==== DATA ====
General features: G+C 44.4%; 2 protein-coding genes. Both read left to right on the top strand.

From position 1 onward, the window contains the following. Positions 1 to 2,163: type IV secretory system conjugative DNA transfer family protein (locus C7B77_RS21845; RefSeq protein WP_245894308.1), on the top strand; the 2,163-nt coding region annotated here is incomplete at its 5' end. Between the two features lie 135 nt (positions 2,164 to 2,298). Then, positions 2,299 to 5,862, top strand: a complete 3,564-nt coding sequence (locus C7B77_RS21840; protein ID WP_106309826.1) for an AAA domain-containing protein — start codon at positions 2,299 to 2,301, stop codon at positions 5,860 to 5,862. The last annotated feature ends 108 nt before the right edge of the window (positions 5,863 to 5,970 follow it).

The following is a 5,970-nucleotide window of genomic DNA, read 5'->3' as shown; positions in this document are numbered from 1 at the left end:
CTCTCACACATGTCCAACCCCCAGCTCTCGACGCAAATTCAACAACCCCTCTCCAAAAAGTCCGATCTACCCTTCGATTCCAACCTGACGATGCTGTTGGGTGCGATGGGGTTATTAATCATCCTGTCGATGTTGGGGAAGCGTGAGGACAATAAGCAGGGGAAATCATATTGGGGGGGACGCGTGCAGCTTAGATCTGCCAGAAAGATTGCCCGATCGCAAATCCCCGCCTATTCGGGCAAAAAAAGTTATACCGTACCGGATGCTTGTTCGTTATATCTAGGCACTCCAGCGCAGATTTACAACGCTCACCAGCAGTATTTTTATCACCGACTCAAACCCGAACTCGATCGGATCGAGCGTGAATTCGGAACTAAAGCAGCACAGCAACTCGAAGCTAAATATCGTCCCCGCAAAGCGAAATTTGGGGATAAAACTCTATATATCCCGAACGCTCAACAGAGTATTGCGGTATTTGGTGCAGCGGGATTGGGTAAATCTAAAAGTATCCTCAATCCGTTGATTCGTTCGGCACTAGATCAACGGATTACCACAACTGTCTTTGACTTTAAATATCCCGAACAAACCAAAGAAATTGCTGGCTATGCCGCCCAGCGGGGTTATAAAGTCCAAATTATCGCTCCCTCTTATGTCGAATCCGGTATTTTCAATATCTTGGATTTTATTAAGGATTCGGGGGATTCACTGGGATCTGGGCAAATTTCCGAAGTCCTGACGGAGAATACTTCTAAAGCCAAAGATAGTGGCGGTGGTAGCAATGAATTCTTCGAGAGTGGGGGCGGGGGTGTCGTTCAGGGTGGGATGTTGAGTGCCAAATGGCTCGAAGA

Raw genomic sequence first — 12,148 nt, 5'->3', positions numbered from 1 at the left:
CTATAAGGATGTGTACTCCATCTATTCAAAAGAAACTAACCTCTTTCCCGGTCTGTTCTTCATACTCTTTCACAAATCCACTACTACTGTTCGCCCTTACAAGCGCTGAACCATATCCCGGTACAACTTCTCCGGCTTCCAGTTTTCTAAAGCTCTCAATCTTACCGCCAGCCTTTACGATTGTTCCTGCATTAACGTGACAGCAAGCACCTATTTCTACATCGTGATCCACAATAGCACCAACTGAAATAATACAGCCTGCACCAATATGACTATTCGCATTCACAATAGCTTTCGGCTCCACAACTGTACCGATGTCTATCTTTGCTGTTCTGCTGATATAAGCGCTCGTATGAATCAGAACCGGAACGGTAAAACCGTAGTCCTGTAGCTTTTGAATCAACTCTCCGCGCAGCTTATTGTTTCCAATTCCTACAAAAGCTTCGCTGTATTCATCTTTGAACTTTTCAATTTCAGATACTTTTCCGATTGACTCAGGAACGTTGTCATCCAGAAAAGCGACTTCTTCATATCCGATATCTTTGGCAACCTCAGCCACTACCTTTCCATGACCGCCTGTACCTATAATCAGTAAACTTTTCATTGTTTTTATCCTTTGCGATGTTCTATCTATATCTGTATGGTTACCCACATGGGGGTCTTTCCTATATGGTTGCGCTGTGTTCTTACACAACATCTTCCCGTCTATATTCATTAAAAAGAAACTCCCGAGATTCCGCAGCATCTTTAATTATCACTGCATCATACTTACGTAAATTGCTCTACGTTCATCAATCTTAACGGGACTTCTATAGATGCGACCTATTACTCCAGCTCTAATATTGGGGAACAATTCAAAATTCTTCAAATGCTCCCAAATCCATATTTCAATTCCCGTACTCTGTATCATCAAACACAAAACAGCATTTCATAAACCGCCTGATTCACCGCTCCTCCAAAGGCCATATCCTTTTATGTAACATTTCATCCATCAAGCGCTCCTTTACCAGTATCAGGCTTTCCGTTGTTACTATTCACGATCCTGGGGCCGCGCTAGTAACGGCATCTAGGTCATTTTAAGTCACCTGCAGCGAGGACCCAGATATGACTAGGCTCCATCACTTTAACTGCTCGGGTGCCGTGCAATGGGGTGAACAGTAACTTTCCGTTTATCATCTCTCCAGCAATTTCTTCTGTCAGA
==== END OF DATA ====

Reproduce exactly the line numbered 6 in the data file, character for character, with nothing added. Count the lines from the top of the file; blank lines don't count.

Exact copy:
CTATAAGGATGTGTACTCCATCTATTCAAAAGAAACTAACCTCTTTCCCGGTCTGTTCTTCATACTCTTTCACAAATCCACTACTACTGTTCGCCCTTACAAGCGCTGAACCATATCCCGGTACAACTTCTCCGGCTTCCAGTTTTCTAAAGCTCTCAATCTTACCGCCAGCCTTTACGATTGTTCCTGCATTAACGTGACAGCAAGCACCTATTTCTACATCGTGATCCACAATAGCACCAACTGAAATAATACAGCCTGCACCAATATGACTATTCGCATTCACAATAGCTTTCGGCTCCACAACTGTACCGATGTCTATCTTTGCTGTTCTGCTGATATAAGCGCTCGTATGAATCAGAACCGGAACGGTAAAACCGTAGTCCTGTAGCTTTTGAATCAACTCTCCGCGCAGCTTATTGTTTCCAATTCCTACAAAAGCTTCGCTGTATTCATCTTTGAACTTTTCAATTTCAGATACTTTTCCGATTGACTCAGGAACGTTGTCATCCAGAAAAGCGACTTCTTCATATCCGATATCTTTGGCAACCTCAGCCACTACCTTTCCATGACCGCCTGTACCTATAATCAGTAAACTTTTCATTGTTTTTATCCTTTGCGATGTTCTATCTATATCTGTATGGTTACCCACATGGGGGTCTTTCCTATATGGTTGCGCTGTGTTCTTACACAACATCTTCCCGTCTATATTCATTAAAAAGAAACTCCCGAGATTCCGCAGCATCTTTAATTATCACTGCATCATACTTACGTAAATTGCTCTACGTTCATCAATCTTAACGGGACTTCTATAGATGCGACCTATTACTCCAGCTCTAATATTGGGGAACAATTCAAAATTCTTCAAATGCTCCCAAATCCATATTTCAATTCCCGTACTCTGTATCATCAAACACAAAACAGCATTTCATAAACCGCCTGATTCACCGCTCCTCCAAAGGCCATATCCTTTTATGTAACATTTCATCCATCAAGCGCTCCTTTACCAGTATCAGGCTTTCCGTTGTTACTATTCACGATCCTGGGGCCGCGCTAGTAACGGCATCTAGGTCATTTTAAGTCACCTGCAGCGAGGACCCAGATATGACTAGGCTCCATCACTTTAACTGCTCGGGTGCCGTGCAATGGGGTGAACAGTAACTTTCCGTTTATCATCTCTCCAGCAATTTCTTCTGTCAGA